Purcell, Bach, Pergolesi: the programme isn't exactly a staple of the Los Angeles Philharmonic, whose calendar is mostly filled with music of the 19th century and later. For Southern Californian early music fans, it was a good opportunity to get a fix of that period's music in the splendour of Walt Disney Concert Hall. For some LA Phil regulars, including those sitting near me, it was a chance to sample unfamiliar fare, not least in the shape of the orchestra being conducted from the harpsichord, by Emmanuelle Haïm, and in the vocal pairing of soprano and countertenor.

Emmanuelle Haïm © Simon Fowler
Emmanuelle Haïm
© Simon Fowler

Haïm was a bundle of energy, launching into the suite from Purcell's The Fairy Queen with verve, with a slimmed down LA Phil (5-5-5-4-2 in the strings) happy to follow her lead. For my taste, the pace was somewhat too frenetic in the opening Hornpipe, and I was happy when things calmed down a bit for the ensuing Air, played beautifully on a pair of oboes, recorder with percussion. Throughout the suite, given the use of modern instruments and the relative quietness of lute and harpsichord, the recorder was the most notable instrument that added period colour.

The two singers impressed in different halves. In the Purcell, it was American soprano Laura Claycomb who shone more. You couldn't describe Claycomb as a Baroque specialist – her repertoire is far too broad for that – but she is clearly very comfortable with the genre, making an impact from the first notes of the lament “O let me weep”, the voice suffused with sweetness, dramatic and soulful without overblown romanticism. Christophe Dumaux's air “If Love's a Sweet Passion” showed a high quality voice but felt restrained in comparison. The two voices combined well in the improbably named “Song for a Chinese Woman and a Chinese Man”. The different combinations of voices and instruments, including a notable trumpet fanfare, made this a good advertisement for Purcell.

The next work needed no introduction – Bach's Orchestral Suite no. 3, with its famous Air. With so familiar a piece, it can be difficult to surpass one's expectations, but Haïm did just that. The famous theme was handed seamlessly from one group of instruments to the next, giving the feel of a single, continuous melody that lasts forever, but what impressed most was the poise of the accompanying patterns of chords, strongly marked with insistent forward motion, but never mannered or overstressed, always allowing the melody to breathe. The other movements were attractively played, particularly the joyful first Gavotte, but unsurprisingly, none achieved quite the same impact.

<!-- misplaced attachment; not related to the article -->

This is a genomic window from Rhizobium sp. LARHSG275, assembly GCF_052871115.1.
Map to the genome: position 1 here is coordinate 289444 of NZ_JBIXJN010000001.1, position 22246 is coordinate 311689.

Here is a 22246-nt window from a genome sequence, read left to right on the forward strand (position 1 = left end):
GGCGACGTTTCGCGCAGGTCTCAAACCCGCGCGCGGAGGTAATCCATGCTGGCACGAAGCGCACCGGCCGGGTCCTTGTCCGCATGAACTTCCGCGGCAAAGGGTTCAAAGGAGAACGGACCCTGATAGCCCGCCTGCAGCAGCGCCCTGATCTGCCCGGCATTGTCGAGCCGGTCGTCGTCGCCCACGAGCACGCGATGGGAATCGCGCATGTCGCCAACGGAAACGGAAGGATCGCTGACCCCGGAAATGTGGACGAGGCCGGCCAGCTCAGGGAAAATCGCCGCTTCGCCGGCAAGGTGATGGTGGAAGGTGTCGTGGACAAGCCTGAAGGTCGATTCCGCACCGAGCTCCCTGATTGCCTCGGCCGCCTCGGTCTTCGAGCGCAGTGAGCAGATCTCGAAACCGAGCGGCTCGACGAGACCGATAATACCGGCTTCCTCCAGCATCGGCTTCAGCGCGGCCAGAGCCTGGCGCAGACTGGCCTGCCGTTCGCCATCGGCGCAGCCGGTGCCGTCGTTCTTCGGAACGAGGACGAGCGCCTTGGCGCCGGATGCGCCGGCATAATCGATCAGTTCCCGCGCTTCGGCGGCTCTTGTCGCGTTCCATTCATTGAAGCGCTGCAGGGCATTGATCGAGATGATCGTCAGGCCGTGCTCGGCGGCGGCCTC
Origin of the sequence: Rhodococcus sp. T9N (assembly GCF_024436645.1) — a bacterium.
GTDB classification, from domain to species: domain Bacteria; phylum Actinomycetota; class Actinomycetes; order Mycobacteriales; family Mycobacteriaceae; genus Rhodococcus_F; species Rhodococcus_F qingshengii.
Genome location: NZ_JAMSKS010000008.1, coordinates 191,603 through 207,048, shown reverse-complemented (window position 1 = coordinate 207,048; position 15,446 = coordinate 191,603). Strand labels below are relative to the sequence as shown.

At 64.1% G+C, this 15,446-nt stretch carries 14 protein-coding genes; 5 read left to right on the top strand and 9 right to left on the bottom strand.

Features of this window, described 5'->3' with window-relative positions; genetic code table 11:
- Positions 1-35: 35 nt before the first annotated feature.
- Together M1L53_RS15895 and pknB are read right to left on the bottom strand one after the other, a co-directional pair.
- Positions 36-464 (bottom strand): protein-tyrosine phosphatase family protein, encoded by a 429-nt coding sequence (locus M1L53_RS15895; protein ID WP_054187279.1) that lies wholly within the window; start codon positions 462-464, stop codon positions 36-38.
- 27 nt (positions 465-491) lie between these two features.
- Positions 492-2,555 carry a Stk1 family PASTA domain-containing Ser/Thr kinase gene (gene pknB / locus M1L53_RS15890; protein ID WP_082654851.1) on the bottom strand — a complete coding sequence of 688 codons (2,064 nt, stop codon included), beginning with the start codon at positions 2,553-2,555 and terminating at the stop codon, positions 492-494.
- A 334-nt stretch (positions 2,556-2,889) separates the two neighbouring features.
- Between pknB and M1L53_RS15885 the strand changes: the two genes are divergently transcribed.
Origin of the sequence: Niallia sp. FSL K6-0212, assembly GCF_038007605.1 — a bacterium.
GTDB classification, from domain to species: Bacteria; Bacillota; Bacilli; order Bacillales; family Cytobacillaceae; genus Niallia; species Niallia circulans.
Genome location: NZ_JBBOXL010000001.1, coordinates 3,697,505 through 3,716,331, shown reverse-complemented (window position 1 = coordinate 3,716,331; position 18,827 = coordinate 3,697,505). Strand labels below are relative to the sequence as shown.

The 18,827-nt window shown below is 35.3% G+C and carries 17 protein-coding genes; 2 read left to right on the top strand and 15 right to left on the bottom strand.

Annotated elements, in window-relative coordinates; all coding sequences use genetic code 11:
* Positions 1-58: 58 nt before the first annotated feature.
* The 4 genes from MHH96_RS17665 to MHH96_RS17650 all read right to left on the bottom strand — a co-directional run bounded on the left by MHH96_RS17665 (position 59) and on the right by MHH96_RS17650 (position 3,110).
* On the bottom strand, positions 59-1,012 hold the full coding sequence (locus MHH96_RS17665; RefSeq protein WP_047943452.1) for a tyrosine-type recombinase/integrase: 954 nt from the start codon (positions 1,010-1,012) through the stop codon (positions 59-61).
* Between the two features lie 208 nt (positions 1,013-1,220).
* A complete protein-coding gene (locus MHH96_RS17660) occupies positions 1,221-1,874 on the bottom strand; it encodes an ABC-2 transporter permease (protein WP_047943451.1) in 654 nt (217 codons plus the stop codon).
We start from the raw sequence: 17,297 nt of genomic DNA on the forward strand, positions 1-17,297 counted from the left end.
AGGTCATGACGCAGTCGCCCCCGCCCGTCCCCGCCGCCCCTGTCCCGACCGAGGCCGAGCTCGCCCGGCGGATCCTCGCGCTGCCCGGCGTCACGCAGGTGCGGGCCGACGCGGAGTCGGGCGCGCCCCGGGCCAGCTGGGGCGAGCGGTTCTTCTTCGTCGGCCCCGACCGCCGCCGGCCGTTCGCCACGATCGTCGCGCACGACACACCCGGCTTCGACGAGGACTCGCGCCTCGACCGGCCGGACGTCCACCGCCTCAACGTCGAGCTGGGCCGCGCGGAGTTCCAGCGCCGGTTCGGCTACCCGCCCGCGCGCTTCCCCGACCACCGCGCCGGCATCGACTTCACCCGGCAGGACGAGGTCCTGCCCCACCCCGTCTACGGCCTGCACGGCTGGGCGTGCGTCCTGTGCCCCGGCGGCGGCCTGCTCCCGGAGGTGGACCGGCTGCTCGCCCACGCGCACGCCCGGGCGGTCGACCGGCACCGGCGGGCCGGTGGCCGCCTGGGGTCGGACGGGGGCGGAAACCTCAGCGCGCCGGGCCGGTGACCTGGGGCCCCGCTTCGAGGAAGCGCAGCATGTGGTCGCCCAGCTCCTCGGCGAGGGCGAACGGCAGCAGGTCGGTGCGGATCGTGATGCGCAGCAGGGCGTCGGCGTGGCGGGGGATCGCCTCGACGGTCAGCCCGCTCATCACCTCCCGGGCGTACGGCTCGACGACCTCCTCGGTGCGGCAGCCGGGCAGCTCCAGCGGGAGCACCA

Any composer setting the Stabat Mater has to contend with the fact that the text consists of twenty stanzas of unremitting grief and lamentation, which isn't unreasonable, given the subject matter of Mary mourning the dead Christ, but risks creating a gloomy evening of music. Pergolesi solves this in the simplest possible way, by permitting himself to use many different moods, without particularly strong match to the nuance of the text. The result is 35 minutes or so of music which strays far from the orthodoxy of the liturgical music of his day, entertaining with many dramatic and operatic devices, several of the stanzas surprisingly jaunty.

The orchestra propelled the music forward with a measured but insistent tread as the voices soared above it – the bass figures rising this time. Dumaux was especially impressive in the Quis est homo, producing long high notes which developed in colour as they were sustained. Claycomb continued to show her sweetness of tone, but I had concerns about diction: I was able to make out only a limited amount of the Latin text. The best was left until last, the Quando corpus morietur rounding the work off with authority.

For the encore, lighter fare: Haïm leading a few continuo players to accompany the duet “Pur ti miro” from Monteverdi's L'incoronazione di Poppea, sung romantically and lyrically to send us home with a smile.

As an afterword: this was my first visit to Disney Hall. It's remarkable that a space built for full scale symphonic music can work so well on music that is so much lighter in weight with so pared down an orchestra, with every nuance clearly audible. For anyone visiting LA, any concert here is worth the visit.